12. ^ Australian Institute of Criminology: Australia's Pacific Seasonal Worker Pilot Scheme: Managing vulnerabilities to exploitation
  13. ^ "Pacific guestworker scheme to start this year". Australian Broadcasting Corporation. 2008-08-17.
  14. ^ "Seasonal Worker Pilot Scheme is more proof of Australia's new Pacific focus" (Press release). The Hon Duncan Kerr SC MP; Parliamentary Secretary for Pacific Island Affairs. 2008-08-20.
  15. ^ Australian classification standards code Pacific islanders, Oceanians, South Sea islanders, and Australasians all with code 1000, i.e., identically. This coding can be broken down into the finer classification of 1,100 Australian Peoples; 1,200 New Zealand peoples; 1,300 Melanesian and Papuan; 1,400 Micronesian; 1,500 Polynesian. There is no specific coding therefore for "Pacific islander"."Australian Standard Classification of Cultural and Ethnic Groups (ASCCEG) - 2nd edition" (pdf - 136 pages). Australian Bureau of Statistics. 2005-07-07. Retrieved 2008-08-27.
  16. ^ a b Crocombe, R. G. (1992). Pacific Neighbours: New Zealand's Relations with Other Pacific Islands : Aotearoa Me Nga Moutere O Te Moana Nui a Kiwa. University of the South Pacific. p. xxi. ISBN 978-982-02-0078-4.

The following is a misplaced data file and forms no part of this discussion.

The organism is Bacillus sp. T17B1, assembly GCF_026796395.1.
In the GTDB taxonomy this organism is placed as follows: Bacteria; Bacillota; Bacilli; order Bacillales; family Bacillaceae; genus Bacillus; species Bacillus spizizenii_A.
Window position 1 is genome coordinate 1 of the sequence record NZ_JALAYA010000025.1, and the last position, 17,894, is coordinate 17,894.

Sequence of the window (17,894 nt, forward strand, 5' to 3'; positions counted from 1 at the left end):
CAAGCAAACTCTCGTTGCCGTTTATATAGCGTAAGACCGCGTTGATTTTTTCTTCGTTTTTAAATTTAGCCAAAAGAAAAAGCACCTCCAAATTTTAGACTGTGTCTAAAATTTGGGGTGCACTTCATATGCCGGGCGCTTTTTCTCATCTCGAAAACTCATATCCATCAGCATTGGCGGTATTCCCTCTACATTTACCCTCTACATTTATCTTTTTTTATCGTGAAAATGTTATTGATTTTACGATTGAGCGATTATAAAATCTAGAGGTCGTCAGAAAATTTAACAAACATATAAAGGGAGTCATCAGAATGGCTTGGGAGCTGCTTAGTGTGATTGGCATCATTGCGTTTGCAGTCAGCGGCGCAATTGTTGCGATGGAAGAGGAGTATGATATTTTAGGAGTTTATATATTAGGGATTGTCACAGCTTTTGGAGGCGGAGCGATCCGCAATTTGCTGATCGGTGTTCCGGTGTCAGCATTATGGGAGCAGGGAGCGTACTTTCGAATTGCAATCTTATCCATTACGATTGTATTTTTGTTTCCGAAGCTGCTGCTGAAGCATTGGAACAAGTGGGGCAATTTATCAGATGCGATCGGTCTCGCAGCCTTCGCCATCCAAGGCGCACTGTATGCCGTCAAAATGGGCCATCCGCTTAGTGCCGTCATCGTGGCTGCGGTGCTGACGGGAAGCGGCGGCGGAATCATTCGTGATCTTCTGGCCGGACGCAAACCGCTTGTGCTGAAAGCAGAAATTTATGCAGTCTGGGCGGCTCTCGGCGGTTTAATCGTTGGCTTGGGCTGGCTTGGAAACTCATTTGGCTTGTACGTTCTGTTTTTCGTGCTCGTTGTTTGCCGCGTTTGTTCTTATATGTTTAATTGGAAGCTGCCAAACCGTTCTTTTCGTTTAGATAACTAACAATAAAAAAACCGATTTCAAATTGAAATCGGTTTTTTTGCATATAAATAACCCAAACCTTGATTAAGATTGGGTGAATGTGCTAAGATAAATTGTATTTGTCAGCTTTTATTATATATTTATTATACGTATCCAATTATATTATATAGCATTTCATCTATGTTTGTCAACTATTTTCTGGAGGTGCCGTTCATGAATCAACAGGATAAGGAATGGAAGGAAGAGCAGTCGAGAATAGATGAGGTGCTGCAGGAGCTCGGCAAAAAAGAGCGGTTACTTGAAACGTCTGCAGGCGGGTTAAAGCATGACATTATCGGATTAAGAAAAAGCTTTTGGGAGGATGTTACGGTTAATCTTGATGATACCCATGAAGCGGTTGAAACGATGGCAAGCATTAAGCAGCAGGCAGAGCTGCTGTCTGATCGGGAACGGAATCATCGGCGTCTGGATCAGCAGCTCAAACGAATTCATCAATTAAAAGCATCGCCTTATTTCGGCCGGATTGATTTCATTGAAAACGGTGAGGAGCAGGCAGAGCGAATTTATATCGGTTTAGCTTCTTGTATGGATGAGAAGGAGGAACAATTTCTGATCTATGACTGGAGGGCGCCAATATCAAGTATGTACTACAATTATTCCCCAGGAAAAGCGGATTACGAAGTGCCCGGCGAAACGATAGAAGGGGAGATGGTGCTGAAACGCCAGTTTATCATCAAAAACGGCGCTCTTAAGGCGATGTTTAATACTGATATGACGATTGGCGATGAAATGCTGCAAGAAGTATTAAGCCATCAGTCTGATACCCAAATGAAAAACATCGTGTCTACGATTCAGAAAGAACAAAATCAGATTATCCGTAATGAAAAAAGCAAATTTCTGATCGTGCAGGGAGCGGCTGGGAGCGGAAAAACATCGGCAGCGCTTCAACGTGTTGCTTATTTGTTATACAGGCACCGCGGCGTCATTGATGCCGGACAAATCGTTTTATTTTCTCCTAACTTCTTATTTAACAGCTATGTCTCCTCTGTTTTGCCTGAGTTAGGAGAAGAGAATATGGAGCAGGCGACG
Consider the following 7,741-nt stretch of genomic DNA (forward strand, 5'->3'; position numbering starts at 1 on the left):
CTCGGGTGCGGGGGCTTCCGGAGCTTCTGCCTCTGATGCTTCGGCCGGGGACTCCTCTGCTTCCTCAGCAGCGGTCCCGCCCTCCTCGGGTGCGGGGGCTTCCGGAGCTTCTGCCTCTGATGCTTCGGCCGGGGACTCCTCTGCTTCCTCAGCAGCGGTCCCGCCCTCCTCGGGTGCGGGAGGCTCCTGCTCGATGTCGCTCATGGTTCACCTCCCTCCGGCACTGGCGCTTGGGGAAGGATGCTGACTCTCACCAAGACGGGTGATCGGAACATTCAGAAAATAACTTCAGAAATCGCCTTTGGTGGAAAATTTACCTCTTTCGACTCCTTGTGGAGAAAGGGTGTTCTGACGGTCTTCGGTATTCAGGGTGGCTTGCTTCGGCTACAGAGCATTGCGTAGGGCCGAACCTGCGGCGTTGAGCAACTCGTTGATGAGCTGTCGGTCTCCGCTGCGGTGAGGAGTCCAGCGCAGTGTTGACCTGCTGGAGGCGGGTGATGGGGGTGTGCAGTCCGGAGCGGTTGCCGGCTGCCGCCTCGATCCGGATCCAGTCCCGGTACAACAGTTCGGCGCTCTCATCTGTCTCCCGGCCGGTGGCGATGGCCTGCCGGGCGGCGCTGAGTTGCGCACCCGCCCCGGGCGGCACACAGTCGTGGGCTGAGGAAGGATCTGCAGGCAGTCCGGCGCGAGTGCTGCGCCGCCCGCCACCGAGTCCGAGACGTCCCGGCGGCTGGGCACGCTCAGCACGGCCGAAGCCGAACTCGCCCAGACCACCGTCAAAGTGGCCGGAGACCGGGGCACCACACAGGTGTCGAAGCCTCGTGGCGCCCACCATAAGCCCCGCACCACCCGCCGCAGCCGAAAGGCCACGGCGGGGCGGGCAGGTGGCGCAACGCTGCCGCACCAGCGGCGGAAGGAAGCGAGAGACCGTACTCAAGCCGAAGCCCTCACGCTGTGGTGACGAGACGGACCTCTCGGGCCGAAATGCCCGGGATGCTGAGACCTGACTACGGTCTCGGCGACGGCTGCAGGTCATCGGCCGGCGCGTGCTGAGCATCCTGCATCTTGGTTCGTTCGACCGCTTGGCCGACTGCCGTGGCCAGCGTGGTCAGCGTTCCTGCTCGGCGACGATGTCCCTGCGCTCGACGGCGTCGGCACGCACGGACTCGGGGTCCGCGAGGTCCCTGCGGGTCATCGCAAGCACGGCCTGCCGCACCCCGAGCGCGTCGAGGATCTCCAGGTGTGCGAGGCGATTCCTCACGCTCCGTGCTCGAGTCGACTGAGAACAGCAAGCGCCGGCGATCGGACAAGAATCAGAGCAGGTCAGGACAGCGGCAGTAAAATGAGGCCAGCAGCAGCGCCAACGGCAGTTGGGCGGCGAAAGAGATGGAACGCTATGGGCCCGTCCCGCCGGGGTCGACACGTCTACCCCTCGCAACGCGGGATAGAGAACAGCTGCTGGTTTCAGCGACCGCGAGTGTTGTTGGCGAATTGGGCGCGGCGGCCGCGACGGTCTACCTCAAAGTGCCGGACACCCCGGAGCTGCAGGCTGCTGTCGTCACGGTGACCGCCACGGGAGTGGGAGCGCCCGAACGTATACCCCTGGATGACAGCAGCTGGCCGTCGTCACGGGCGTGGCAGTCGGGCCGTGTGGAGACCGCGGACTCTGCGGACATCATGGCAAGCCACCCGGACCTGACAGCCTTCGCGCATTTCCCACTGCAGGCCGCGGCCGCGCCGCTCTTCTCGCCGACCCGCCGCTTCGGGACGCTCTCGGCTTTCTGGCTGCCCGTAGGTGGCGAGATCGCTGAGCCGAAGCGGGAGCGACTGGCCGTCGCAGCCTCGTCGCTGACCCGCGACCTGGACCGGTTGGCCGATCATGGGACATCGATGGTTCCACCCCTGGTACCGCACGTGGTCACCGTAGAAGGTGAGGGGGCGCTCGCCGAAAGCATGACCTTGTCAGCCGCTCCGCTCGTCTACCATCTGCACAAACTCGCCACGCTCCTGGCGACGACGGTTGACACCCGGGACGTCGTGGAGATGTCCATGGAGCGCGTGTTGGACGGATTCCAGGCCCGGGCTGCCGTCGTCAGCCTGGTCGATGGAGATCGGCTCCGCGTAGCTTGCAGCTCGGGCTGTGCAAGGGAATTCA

17. ^ a b "Pacific peoples ethnic group", 2013 Census. Statistics New Zealand. Accessed on 18 August 2017.
  18. ^ Smelt, and Lin, 1998
  19. ^ "Polyfest NCEA credits / Pasifika Education Plan / Home - Pasifika". Te Kete Ipurangi (TKI). Retrieved 18 August 2017.
  20. ^ "Thousands turn out for Pasifika Festival". Radio New Zealand (in en-nz). 25 March 2017. Retrieved 18 August 2017.{{cite news}}: CS1 maint: unrecognized language (link)
  21. ^ a b "Asian Americans and Pacific Islanders — a FAQ". NBC News. Retrieved 2021-05-10.
  22. ^ "Information on Race". United States Census Bureau. Archived from the original on April 3, 2013. Retrieved March 27, 2013.
  23. ^ a b

Further reading

  • Lal, B., and K. Fortune, eds. 2000. "The Pacific Islands: An Encyclopedia." Honolulu, HI: University of Hawaii Press.
  • Okihiro, Gary Y. 2015. American History Unbound: Asians and Pacific Islanders. University of California Press..
  • Smelt, R., and Y. Lin. 1998. Cultures of the world: New Zealand. Tarrytown, NY: Marshall Cavendish Benchmark.
  • Thomas, Nicholas. 2010. Islanders: The Pacific in the Age of Empire. Yale University Press. ISBN 978-0-300-12438-5.
  • "Pacific Islanders in the NZEF." New Zealand History Online. Ministry for Culture and Heritage. 2019 March 26.

External links

This page was last edited on 22 January 2022, at 17:56